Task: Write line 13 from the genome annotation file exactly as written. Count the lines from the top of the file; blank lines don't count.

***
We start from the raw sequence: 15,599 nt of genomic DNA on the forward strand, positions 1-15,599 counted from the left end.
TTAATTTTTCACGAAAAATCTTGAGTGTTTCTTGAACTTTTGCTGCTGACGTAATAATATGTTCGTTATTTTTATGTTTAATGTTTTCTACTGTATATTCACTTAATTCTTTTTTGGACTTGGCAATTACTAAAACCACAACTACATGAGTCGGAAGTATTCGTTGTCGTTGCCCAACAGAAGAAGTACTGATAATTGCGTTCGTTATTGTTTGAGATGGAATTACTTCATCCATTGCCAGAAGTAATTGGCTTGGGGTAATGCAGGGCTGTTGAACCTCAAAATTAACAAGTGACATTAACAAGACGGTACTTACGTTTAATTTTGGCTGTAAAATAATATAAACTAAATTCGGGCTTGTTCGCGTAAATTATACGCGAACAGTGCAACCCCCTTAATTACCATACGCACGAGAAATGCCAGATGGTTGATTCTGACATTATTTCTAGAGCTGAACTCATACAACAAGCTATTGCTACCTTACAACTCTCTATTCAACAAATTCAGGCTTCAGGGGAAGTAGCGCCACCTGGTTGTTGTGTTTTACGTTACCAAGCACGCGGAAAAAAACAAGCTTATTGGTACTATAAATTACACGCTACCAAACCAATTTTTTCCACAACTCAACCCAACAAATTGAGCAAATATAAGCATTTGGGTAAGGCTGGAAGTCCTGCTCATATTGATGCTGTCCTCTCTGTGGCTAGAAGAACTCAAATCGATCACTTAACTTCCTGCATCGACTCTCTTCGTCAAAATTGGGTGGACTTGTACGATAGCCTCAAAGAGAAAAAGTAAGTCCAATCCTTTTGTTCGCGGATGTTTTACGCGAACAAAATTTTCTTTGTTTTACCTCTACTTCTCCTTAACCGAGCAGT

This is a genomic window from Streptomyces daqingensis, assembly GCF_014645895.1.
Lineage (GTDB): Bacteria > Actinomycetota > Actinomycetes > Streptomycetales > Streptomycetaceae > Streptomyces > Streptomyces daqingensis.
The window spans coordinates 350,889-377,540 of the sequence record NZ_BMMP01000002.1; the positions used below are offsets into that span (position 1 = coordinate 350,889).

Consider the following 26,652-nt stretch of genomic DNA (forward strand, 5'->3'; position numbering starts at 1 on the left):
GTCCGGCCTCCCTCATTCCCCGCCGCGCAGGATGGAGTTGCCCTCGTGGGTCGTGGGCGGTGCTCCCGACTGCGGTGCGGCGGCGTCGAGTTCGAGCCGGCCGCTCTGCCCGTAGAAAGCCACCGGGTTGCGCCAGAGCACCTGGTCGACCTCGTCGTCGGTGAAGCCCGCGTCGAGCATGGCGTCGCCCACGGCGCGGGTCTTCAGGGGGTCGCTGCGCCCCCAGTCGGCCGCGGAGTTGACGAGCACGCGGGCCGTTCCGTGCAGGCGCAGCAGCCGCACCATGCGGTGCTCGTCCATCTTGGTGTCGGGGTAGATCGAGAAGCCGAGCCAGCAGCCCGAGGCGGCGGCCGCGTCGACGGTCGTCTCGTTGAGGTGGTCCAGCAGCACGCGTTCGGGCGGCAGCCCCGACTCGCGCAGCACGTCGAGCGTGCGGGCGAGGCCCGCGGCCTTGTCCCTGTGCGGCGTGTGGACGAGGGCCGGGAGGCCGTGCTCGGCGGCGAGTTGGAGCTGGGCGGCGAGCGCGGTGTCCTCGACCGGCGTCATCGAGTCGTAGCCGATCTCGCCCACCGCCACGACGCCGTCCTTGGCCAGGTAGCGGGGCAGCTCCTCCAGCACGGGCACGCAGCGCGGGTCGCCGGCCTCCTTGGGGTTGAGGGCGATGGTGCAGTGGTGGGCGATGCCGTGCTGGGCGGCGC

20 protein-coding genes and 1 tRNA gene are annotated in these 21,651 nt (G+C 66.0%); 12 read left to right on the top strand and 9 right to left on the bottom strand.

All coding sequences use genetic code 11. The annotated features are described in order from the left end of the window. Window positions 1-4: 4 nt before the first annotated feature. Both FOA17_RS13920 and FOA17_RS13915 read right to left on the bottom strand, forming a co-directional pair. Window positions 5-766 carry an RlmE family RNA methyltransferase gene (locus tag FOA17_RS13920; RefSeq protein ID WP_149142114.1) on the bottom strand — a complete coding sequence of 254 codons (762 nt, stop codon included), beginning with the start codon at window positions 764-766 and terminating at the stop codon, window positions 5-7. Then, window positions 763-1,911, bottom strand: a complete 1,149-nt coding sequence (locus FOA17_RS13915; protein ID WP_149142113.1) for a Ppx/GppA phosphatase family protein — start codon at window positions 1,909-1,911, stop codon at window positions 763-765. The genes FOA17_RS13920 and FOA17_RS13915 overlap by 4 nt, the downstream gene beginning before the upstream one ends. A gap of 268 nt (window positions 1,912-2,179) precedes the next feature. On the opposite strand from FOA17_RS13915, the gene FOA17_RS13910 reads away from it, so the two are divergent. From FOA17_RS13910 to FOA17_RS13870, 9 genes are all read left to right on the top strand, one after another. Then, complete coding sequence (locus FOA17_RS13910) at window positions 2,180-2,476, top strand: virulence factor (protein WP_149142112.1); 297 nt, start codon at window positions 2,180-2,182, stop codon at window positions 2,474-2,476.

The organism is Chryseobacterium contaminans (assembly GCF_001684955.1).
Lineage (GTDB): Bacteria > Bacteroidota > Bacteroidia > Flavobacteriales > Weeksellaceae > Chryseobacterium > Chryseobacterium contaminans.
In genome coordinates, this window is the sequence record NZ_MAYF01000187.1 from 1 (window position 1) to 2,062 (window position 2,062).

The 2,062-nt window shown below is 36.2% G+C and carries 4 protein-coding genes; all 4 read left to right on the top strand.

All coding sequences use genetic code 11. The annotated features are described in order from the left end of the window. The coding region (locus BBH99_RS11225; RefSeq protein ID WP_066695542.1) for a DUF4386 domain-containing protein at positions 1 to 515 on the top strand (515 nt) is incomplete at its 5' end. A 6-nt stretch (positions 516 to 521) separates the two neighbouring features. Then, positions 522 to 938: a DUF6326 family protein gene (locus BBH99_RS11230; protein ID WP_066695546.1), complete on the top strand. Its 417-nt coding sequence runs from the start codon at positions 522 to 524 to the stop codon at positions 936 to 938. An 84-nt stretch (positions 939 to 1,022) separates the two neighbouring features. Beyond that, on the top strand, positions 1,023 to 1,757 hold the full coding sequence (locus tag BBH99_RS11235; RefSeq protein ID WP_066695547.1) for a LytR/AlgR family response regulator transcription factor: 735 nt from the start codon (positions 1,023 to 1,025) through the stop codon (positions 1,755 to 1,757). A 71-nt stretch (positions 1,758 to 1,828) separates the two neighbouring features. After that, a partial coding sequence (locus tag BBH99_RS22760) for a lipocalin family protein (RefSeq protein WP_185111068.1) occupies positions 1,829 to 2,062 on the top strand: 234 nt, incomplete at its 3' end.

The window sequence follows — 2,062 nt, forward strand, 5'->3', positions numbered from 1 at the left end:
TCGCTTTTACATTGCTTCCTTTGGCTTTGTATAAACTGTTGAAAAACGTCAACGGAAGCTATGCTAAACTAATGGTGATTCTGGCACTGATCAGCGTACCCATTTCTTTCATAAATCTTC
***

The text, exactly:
The 2,062-nt window shown below is 36.2% G+C and carries 4 protein-coding genes; all 4 read left to right on the top strand.